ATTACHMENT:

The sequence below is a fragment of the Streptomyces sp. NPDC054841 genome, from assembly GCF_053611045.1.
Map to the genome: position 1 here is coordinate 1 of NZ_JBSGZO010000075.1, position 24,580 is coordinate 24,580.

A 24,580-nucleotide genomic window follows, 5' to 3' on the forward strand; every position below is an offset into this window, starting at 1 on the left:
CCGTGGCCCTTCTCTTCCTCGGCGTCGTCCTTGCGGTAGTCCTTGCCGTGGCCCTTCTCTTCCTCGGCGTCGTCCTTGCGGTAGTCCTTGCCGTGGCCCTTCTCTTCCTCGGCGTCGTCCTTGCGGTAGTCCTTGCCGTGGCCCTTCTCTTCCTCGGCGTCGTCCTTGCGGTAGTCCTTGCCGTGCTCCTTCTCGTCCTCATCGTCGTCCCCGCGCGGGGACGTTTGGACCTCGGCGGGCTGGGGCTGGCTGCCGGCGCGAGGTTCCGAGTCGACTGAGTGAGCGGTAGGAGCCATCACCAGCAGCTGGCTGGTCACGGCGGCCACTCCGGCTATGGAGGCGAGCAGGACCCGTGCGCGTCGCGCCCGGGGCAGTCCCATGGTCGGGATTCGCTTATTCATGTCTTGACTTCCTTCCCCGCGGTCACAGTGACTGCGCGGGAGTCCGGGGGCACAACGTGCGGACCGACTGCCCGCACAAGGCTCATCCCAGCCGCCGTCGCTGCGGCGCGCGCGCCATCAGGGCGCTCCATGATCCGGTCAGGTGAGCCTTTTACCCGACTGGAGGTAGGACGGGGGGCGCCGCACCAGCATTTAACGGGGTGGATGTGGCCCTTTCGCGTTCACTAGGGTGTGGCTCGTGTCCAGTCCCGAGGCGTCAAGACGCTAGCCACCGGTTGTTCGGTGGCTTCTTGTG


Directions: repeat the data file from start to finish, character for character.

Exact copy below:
The sequence below is a fragment of the Streptomyces sp. NPDC054841 genome, from assembly GCF_053611045.1.
Map to the genome: position 1 here is coordinate 1 of NZ_JBSGZO010000075.1, position 24,580 is coordinate 24,580.

A 24,580-nucleotide genomic window follows, 5' to 3' on the forward strand; every position below is an offset into this window, starting at 1 on the left:
CCGTGGCCCTTCTCTTCCTCGGCGTCGTCCTTGCGGTAGTCCTTGCCGTGGCCCTTCTCTTCCTCGGCGTCGTCCTTGCGGTAGTCCTTGCCGTGGCCCTTCTCTTCCTCGGCGTCGTCCTTGCGGTAGTCCTTGCCGTGGCCCTTCTCTTCCTCGGCGTCGTCCTTGCGGTAGTCCTTGCCGTGCTCCTTCTCGTCCTCATCGTCGTCCCCGCGCGGGGACGTTTGGACCTCGGCGGGCTGGGGCTGGCTGCCGGCGCGAGGTTCCGAGTCGACTGAGTGAGCGGTAGGAGCCATCACCAGCAGCTGGCTGGTCACGGCGGCCACTCCGGCTATGGAGGCGAGCAGGACCCGTGCGCGTCGCGCCCGGGGCAGTCCCATGGTCGGGATTCGCTTATTCATGTCTTGACTTCCTTCCCCGCGGTCACAGTGACTGCGCGGGAGTCCGGGGGCACAACGTGCGGACCGACTGCCCGCACAAGGCTCATCCCAGCCGCCGTCGCTGCGGCGCGCGCGCCATCAGGGCGCTCCATGATCCGGTCAGGTGAGCCTTTTACCCGACTGGAGGTAGGACGGGGGGCGCCGCACCAGCATTTAACGGGGTGGATGTGGCCCTTTCGCGTTCACTAGGGTGTGGCTCGTGTCCAGTCCCGAGGCGTCAAGACGCTAGCCACCGGTTGTTCGGTGGCTTCTTGTG